Originally written on Philadunkia  |  Last updated 11/16/14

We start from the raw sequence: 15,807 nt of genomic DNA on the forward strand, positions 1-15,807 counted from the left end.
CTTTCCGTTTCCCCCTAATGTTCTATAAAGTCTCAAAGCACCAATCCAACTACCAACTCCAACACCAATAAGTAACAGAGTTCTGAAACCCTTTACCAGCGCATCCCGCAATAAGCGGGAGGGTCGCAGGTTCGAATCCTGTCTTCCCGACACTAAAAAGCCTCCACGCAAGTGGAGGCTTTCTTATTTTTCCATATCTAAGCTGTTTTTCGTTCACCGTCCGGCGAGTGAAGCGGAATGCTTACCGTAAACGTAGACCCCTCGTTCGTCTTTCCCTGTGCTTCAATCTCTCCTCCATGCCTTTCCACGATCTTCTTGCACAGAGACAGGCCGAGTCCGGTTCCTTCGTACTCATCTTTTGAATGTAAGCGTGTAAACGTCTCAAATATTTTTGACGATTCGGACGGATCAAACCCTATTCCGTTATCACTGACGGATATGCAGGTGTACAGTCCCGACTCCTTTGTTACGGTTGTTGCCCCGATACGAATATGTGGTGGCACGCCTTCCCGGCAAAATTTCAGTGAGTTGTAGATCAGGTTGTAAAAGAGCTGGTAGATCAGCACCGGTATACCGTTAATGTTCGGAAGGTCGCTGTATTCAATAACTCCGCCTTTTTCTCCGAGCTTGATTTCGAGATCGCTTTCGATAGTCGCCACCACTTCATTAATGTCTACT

Australia can’t be a basketball country can it? Jamaicans couldn’t be bobsledders either until Irving Blitzer realized the potential they had and led them to the Calgary Olympics in the classic Disney movie “Cool Runnings”. So what do new 76ers coach Brett Brown and Irving Blitzer have in common? The answer: They both helped start a great movement. As Brown and the 76ers jet off to Europe to begin his first season as an NBA head coach, Philadunkia nation can take comfort in the fact that Brown has helped propel Australian basketball to heights it has never seen before.  From an assistant coach in Melbourne to the head coach of Australia’s National Team, Brett Brown has been a success at every level of hoops “Down Under”. Long before Brett Brown reached the NBA and helped developed the likes of Tony Parker and Manu Ginobili, he honed his coaching and player developing skills with 14 years of work in Australia.  Brown started his coaching career as an assistant with the Melbourne Tigers under the godfather of Australian hoops, Lindsay Gaze.  In 1993, Brown became head coach of the North Melbourne Giants and it only took him one year before he won the NBL championship in 1994.  He was subsequently earned NBL coach of the year honors in that same season. In 1995 Brown saw the potential of Australian basketball and joined the Australian national team (a.k.a. the “Boomers”) as an assistant coach.  He was a part of the Aussie national staff for eight years, during which Brown helped guide the squad through the 1996 and 2000 Olympic Games as well as 1998 World Championship. After a one year stint in the Spurs basketball operations department Brown returned to Australia to become the head coach of the Sydney Kings.  After three seasons in Sydney, he rejoined the Spurs in 2002 on a full time basis. However, even after rejoining the Spurs, Brown never cut ties with his Australian basketball roots and was named the head coach of the Australian National team in 2009.  In his first year at the helm o the “Boomers” national team, Brown used his connections in the Association to secure the Aussie team a spot in the NBA summer League in Las Vegas (NBA-contracted players such as Andrew Bogut and Nathan Jawai were not allowed to play for Australia). At the time of the announcement that the Boomers would participate in the Las Vegas Summer League, Australian basketball legend and former Spurs’ reserve, Andrew Gaze gave the following quote on Brown to theage.com, “I think his vision of how to incorporate his role with the Spurs and the NBA to assist in the development of our players and provide international opportunities with the summer league camps that they’re involved in, is one that is great for their development… “ In summer 2011 Brown led Australia to the FIBA Oceania Championship over rival New Zealand to secure a bid to the 2012 Olympics.  At the London games, he served as the head coach of the Australian team where the “Boomers” finished seventh.  During his tenure as the head man of the Aussie squad, Brown helped develop players such as Patty Mills and St.Mary’s (CA) star Matthew Dellavedova. In a recent phone interview, Mills who is currently with the San Antonio Spurs had nothing but praise for the 76ers new head coach. “Brett Brown…had to start from scratch.  In the four years he was head coach he made amazing strides with both the team and basketball in Australia and everyone got behind him.  What he was able to achieve in such a short time was tremendous,” said Mills. “He made us an athletic and defensive oriented team”, continued Mills.  “He changed the whole Australian program around from the CEO to everyone else.  He got everyone to listen to him and that’s the type of guy he is.” So, we can see that Brown had a great deal of success in Australia and on the international level with the “Boomers’ squad.  We also learned that folks associated with Australian basketball have nothing but admiration and respect for Brown’s work.  But the big question for Philadunkia nation is…“Can those experiences translate to a successful head coaching stint here with the 76ers?” I asked Mills that exact question.  And he didn’t hesitate when answering. “Definitely, Brett Brown is the type of coach that develops players really quickly and makes them gel really well.  If anything he really understands his players and how to bring the best out of them.  That is what we witnessed with the national team and that is what he will try to do with the Sixers.  He deserves the success he has had.  There’s no other coach in my life that deserves success more than him.” That’s good to hear, mate.   You can follow us on Twitter @philadunkia.
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